we could append an ASCII template to the URI into Autoplot's address bar


and a plot with the correct time axis would be shown.

However, because the CGI script URI has query parameters, we must use a script. Autoplot can load data from remote files, but to load data from services it must have additional code.

To plot this data, use

uri      = ''
params   = 'activity=retrieve&res=hour&spacecraft=omni2&start_date=20180101&end_date=20180130&vars=8&vars=23'
template = 'time=field0&column=field4&timeFormat=$Y+$j+$H'
file  = downloadResourceAsTempFile( URL(uri+params), monitor).toString() 
data= getDataSet( 'vap+dat:'+file+"?"+template+"&allowHtml=T" )  # allowHtml is needed to prevent HTML warning (v2018a_11)
data.putProperty( QDataSet.UNITS, 'N/cm^3' )

3.4. Example: Query Parameters

Scripts can also have query parameters which allow more control of the script. The parameter names and values are passed to the script. For example, if you created a script readData.jyds with the following lines at the top

s= getParam( 's', 'deflt', 'label to describe' )   # gets a string parameter, with default value "deflt"
f= getParam( 'f', 2.34, 'label to describe' )      # gets a float parameter, with default value 2.34

The user would be able pass options to the script in the URI:


The script editor showing labels that are automatically generated based occurrences of calls to  getParam.  The type for each parameter is determined by the default value.

The parameter can be type string, int, float, boolean, File, or URI. The type is determined by the default value.

3.4.1. constraints

If a fourth parameter is provided, this should be either an array of allowed values, or a dictionary. When it is a dictionary, the following can be used as tags:

  • values is a list of all allowed values.
  • examples is a list of values, but the scientist can specify things other than the examples.
  • labels is an array which must be the same length as the enumerated values (values).

3.5. TimeSeriesBrowse

Scripts can easily support the "Time Series Browse" capability, so that scripts can be used to browse over long time series. For example, a script could read any file from vap+cdf:$Y/po_k0_efi_$Y$m$d_v$v.cdf, and then derive data from this (

# demonstrate how script can have timeSeriesBrowse to modify another dataset
timerange= getParam( 'timerange', '2000-01-09', 'timerange to plot' )
uri= 'vap+cdf:$Y/po_k0_efi_$Y$m$d_v$v.cdf?POTENT&timerange=%s' % timerange
ds= getDataSet( uri, monitor )
if ( ds==None ): 
  result= None
  result= abs(ds)
  result.putProperty( QDataSet.TITLE, 'Positive Spacecraft Potential' )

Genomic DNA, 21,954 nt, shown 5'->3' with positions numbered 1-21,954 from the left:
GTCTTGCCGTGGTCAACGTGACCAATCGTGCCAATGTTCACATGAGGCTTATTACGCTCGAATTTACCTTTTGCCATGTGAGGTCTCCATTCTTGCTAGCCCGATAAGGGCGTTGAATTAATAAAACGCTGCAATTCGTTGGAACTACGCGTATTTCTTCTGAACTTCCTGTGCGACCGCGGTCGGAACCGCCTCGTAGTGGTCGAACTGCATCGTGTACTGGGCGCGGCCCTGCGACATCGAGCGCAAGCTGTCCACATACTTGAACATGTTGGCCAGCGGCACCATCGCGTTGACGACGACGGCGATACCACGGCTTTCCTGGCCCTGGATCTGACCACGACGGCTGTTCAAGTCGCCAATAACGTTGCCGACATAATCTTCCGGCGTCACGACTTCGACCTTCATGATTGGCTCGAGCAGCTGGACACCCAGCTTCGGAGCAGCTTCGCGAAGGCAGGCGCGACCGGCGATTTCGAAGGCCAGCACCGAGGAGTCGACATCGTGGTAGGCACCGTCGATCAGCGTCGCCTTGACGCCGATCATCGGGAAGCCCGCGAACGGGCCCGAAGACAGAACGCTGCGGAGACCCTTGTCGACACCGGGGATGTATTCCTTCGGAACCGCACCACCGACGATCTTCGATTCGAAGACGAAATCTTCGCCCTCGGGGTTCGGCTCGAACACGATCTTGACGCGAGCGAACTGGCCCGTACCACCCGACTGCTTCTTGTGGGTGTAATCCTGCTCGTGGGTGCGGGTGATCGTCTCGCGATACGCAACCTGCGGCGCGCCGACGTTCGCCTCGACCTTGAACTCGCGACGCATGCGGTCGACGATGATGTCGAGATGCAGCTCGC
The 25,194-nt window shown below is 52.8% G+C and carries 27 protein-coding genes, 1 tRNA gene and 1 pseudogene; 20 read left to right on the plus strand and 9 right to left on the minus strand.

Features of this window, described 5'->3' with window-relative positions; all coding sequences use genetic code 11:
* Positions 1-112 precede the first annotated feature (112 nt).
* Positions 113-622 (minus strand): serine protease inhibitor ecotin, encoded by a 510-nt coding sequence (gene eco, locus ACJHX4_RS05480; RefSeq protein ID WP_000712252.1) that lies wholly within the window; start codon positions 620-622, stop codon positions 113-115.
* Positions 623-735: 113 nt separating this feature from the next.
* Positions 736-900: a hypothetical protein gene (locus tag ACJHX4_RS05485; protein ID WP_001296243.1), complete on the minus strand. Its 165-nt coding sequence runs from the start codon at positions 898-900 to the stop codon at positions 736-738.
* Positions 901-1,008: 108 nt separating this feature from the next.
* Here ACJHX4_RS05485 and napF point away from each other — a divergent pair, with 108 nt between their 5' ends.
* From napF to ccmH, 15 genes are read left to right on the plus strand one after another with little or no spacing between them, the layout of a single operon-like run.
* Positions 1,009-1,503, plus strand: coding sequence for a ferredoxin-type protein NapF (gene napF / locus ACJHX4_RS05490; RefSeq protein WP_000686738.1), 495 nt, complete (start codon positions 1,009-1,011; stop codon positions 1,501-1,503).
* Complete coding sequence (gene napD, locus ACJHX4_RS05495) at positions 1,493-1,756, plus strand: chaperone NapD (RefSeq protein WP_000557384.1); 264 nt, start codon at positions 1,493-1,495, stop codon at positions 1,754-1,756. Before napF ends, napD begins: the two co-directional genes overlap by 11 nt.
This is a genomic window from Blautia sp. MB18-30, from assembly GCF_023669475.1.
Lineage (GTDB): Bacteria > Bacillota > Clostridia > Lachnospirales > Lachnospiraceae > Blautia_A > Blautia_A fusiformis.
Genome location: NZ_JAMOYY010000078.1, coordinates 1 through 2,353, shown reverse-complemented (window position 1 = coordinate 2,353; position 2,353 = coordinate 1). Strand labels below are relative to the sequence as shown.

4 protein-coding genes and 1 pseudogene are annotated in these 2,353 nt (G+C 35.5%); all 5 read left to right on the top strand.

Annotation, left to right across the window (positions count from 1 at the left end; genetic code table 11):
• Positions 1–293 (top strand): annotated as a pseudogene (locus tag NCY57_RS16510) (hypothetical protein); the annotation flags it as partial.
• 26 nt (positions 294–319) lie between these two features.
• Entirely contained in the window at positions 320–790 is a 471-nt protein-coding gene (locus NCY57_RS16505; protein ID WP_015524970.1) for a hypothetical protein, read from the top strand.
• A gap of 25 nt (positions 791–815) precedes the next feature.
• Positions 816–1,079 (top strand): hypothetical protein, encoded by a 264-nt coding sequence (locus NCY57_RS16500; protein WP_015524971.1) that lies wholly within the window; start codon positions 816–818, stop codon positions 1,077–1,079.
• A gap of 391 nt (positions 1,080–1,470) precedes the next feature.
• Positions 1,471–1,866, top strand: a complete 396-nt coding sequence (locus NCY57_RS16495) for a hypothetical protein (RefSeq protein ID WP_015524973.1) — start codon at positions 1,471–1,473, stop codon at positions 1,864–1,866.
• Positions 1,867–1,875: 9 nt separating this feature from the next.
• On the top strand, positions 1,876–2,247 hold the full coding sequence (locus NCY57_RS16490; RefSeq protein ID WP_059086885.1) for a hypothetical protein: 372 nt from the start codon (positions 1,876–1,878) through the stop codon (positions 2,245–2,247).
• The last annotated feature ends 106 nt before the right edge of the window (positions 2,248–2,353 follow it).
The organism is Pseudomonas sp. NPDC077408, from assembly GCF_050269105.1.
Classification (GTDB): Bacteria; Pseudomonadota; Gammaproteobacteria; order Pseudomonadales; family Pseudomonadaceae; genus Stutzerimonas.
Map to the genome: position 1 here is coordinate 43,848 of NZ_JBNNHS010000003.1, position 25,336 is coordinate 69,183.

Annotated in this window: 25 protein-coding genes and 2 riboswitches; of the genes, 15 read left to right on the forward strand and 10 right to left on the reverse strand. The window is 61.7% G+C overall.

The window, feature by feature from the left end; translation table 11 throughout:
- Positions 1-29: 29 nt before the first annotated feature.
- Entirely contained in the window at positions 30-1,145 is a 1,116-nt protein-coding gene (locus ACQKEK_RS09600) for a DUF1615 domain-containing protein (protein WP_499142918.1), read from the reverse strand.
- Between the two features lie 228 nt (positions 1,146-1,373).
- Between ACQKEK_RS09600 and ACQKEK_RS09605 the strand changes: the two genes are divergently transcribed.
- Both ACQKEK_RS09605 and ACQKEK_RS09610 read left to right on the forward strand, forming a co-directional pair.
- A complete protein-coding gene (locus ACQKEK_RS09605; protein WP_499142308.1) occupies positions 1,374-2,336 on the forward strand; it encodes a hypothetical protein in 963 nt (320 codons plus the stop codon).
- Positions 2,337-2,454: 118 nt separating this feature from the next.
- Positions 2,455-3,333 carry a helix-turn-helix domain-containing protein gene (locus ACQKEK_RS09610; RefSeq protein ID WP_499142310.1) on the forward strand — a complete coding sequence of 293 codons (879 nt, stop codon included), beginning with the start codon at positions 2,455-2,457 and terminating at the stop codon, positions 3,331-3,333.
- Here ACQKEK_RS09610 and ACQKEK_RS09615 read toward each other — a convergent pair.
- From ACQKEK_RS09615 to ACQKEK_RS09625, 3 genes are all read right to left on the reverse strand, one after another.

This would then have URIs that have a default time range of 2000-01-09, but any timerange can be plotted by adding (for example) "?timerange=2000-01-08". Scanning on the time axis will cause the script to be called again and more data is loaded.

3.6. Monitors

Often a process takes a little while, and it would be nice to indicate to the scientist that the process is proceeding. This is done with the monitor object. See .

4. Application Context

4.1. Overview

All scripting commands are available in this context. Application Context scripts modify the GUI, default canvas view, and the DOM. Application context scripts have file extension jy.


  • In the repository: [5] (All scripts before and including have been verified to work with current DOM).
  • In cookbook#Scripting

4.2. Example: Modify Canvas

Change line color

result= getDataSet( '' )
dom.plotElements[0].style.color= Color.RED

4.3. Example: Plot all files in directory

trs= generateTimeRanges( '%Y-%m-%d', '2010-January' )
for tr in trs:
    dom.timeRange= DatumRangeUtil.parseTimeRange(tr)
    writeToPng( '/tmp/%s.png' % tr )

runs the application through each day of the month January 2010, making images of each day.

4.4. Example: Progress Monitor

All scripts may use a progress monitor to provide feedback to users. This built-in variable is named monitor .

monitor.setTaskSize(200)                     # the number of steps (arbitrary units)
monitor.started()                            # the task is started.  
for i in xrange(200):
    if ( monitor.isCancelled() ): break       # if not called, the cancel button will be insensitive
    monitor.setProgressMessage('at %d' % i)   # this describes actions done to perform the task.  
monitor.finished()     # indicate the task is complete

4.5. Example: Create your own tool

Application Context scripts can be added to the Autoplot GUI by putting them in the HOME/autoplot_data/tools/ folder. shows some example scripts.

Under Options->Rendering Options there is a option for showing dates as "YYYY-MM-DD" or "YYYY-DOY". This option could be made available under Tools->Toggle Day-of-Year by placing the following in HOME/autoplot_data/tools/toggleDayOfYear.jy and restarting Autoplot.

# label: Toggle Day-of-Year
val= dom.options.isDayOfYear()
val= 1-val 

Note there is [menubar]->Tools->"Manage and Browse Tools" now, which lets you manage the tools just like the bookmarks. This also allows tools to reside on remote sites, and for teams to have a standard set of tools with the remote bookmarks mechanism.

5. Scripting Context

Often we want to create a specialized application for a particular science task. Invoking Autoplot with the --script option will run the script at startup. For example, you could have a digitizing application that you always want to come up in a particular configuration. The digitizer is added and the data is loaded automatically.

Invoked using the --script launch option

The name of the script (e.g. /tmp/script.jy) following the --script keyword is invoked at launch.